There was no significant difference between the PS and blood serum as a rehydrant. The folded and non-folded PRF membranes were rehydrated by solution in the same manner. SB became pliable again after rehydration, so it can be adapted to irregular surfaces.

The SB collagen membrane showed more resistant properties in tissue culture conditions than the F-PRF membrane. The freeze-dried F-PRF could not withstand the double rigor of tissue culture conditions and enzymatic digestion that mimic the in vivo clinical conditions in the oral cavity. The membranes are separated from saliva and oral liquids clinically in optimal conditions, but they are exposed to long-term unfavorable enzymatic and protecting cellular effects. The fresh F-PRF disintegrated after 11 days and the freeze-dried F-PRF membranes dissolved on the 8th day in these conditions. After 3 weeks of storage, the SB membrane still seemed intact macroscopically but its weight fell to 34% of its original.

It seems the folding procedure increases the resistance and density of the fibrin network serving as a biological autoscaffold and showed better resistance against enzymatic digestion of membrane proteins in fresh F-PRF. In contrast to the fresh membrane, freeze-drying decreased the resistance of the F-PRF membrane so its disintegration was faster.

The biological value of fresh F-PRF membranes is remarkable in that it contains homogenously distributed active living cells. The early phase of vasculogenesis can be found after few minutes, which is very astounding and an important milestone on the path to developing blood supply in tissue morphogenesis (see Figures 4 and 5).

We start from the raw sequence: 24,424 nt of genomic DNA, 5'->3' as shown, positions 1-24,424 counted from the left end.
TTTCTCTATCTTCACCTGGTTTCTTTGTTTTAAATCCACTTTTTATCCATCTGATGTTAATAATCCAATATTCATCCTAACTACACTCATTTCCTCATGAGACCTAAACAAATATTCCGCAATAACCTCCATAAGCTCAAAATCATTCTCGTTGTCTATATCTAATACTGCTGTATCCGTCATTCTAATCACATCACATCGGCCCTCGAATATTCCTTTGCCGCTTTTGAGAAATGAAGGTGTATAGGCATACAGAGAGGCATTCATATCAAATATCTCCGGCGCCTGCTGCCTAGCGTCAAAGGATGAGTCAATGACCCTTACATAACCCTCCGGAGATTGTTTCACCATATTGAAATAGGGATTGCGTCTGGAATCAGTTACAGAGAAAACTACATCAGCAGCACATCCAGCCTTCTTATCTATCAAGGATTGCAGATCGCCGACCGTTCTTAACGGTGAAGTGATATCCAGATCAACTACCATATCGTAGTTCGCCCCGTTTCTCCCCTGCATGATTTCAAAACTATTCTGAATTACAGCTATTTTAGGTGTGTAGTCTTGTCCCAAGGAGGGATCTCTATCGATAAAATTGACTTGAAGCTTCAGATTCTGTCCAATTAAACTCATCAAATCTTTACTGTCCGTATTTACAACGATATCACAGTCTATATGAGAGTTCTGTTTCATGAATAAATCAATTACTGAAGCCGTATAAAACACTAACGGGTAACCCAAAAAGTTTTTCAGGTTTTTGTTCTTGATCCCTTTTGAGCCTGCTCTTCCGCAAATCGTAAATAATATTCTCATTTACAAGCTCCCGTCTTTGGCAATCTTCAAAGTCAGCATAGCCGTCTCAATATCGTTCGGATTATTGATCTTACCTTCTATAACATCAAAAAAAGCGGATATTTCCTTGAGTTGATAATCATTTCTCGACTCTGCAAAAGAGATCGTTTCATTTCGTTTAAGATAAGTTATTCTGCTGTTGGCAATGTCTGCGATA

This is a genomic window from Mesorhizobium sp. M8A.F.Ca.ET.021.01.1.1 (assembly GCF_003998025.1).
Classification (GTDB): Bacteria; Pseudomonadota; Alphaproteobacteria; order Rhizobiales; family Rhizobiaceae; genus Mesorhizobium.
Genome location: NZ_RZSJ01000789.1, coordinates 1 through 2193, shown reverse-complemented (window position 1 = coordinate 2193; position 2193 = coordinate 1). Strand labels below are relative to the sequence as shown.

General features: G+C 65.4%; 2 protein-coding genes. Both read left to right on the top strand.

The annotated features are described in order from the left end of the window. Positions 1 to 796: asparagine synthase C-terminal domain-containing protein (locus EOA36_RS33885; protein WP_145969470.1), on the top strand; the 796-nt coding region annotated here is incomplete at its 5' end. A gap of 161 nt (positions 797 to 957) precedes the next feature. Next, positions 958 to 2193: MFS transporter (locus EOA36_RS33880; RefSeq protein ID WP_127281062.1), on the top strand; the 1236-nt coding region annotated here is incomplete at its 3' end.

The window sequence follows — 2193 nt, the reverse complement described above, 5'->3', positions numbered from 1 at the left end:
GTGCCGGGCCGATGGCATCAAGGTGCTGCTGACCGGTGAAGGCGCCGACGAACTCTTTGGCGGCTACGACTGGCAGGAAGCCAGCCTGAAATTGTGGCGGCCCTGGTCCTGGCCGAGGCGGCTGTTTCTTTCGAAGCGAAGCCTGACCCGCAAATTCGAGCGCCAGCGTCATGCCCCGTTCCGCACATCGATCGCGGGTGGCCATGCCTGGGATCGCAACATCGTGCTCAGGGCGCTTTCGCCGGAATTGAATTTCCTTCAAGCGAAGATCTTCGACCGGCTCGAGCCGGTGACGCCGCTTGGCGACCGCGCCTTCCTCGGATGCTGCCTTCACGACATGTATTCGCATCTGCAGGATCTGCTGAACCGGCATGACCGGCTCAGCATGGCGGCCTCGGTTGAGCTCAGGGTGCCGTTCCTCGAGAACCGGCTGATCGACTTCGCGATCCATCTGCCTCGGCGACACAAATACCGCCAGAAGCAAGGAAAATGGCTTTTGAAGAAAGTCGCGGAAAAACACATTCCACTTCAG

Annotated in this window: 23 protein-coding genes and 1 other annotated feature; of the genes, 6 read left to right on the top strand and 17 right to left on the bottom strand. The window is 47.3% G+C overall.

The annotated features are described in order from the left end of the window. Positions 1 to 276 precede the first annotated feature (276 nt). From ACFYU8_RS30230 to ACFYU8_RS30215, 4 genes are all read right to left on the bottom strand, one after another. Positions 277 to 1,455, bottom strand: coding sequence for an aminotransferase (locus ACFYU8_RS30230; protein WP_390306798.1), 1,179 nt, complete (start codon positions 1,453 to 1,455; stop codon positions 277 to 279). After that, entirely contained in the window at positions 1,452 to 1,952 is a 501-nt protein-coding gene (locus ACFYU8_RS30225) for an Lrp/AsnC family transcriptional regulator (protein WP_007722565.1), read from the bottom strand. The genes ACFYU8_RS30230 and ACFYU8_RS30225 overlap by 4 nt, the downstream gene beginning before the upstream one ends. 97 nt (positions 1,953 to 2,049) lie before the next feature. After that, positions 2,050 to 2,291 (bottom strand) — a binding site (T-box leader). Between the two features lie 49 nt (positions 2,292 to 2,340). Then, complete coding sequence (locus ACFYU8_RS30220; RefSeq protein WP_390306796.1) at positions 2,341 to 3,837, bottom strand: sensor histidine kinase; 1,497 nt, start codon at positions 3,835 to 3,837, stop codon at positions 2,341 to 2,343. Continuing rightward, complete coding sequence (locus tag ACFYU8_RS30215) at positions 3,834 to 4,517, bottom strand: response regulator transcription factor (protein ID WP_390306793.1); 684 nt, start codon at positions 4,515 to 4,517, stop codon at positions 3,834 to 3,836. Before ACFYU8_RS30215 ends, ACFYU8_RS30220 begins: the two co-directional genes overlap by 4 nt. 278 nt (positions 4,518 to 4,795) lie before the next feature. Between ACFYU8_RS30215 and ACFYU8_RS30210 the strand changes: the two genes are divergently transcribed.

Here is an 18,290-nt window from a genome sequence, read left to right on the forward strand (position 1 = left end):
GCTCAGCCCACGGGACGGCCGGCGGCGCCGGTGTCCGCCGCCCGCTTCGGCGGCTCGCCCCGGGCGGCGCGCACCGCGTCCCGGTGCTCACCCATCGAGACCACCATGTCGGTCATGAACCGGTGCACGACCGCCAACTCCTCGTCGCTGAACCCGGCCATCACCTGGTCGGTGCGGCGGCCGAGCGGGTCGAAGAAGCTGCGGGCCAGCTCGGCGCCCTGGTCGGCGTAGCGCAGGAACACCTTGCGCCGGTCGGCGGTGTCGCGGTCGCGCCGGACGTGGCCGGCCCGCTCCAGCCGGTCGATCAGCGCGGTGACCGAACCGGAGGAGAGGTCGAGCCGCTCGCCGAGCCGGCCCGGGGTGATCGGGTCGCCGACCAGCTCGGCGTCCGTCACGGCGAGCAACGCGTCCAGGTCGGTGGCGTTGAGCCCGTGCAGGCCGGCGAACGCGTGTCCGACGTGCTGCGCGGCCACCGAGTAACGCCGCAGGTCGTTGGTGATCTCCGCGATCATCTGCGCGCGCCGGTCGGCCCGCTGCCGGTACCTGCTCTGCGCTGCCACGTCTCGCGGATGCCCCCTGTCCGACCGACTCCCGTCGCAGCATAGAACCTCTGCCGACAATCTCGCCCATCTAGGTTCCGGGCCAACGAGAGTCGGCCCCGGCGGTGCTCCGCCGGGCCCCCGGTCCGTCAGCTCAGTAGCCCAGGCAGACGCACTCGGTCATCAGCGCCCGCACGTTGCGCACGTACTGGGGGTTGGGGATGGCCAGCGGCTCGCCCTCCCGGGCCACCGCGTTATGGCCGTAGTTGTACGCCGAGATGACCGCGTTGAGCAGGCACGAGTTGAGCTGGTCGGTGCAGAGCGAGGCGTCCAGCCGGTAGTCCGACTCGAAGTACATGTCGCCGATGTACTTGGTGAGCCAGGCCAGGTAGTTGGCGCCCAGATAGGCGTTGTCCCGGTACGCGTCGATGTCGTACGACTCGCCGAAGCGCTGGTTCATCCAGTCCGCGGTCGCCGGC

The F-PRF process obviously requires manual manipulation, so it needs to be performed under aseptic conditions clinically. After the early introduction of open-system experts were alerted to safety issues [32]. During the last decade, the huge and emerging number of clinical cases did not confirm the worries. There were no available references on serious adverse events (SAE) or serious adverse reactions (SAR) in regard to the application of platelet and leukocyte-rich products.

Freeze-drying as a preservation method can produce well manageable tissue samples and even enhance some favorable properties of PRF.

The resorbable collagen membranes, including SB, do not have such an attractive biological value but they do have their advantages. They serve like a natural protective biological scaffold for tissue morphogenesis. SoftBone is an allogeneic decellularized and decalcified flexible bone membrane, which mostly consists of collagen type I. It provides an optimal condition for host cells to potentially have ideal pore sizes. Its remarkable resistance against enzymatic digestion in vitro makes it a good choice alone or in combination with PRF membrane for long-term protection of grafted bone; however, further studies are required to find the optimal membrane type for GBR.


5. Conclusion

Resorbable barrier membranes, including platelet-rich fibrin (PRF) and collagen membranes, can play a key role in guided bone regeneration surgeries (GBR) in dentistry. PRF membranes have a high biological value containing a lot of cytokines and growth factors. In spite of good reported experimental results of freeze-dried PRF, its enzymatic disintegration was faster than in fresh PRF. SoftBone membrane made of partially decalcified allogeneic cortical bone can be easily adapted to diverse surfaces and showed satisfying resistance against proteolytic trypsin digestion. Further studies will show the long-term fate of SB membrane in animal and clinical studies.

F-PRF and SB membranes alone or in combination have an excellent potential to become ideal membranes in GBR.



We would like to express our thanks to Mr. John Kowalchuk for his support in editing the manuscript.



FDfreeze-drying (lyophilization)
F-PRFfolded platelet-rich fibrin
GBRguided bone regeneration
HEhematoxylin–eosin staining
PRFplatelet-rich fibrin
PSphysiological salt solution
SBSoftBone membrane (patent pending product)
VEGFvascular endothelial growth factor


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Written By

Lajos Csönge, Ágnes Bozsik, Zoltán T. Bagi, Róbert Gyuris, Dóra K. Csönge and János Kónya

Submitted: 15 January 2022 Reviewed: 22 January 2022 Published: 01 March 2022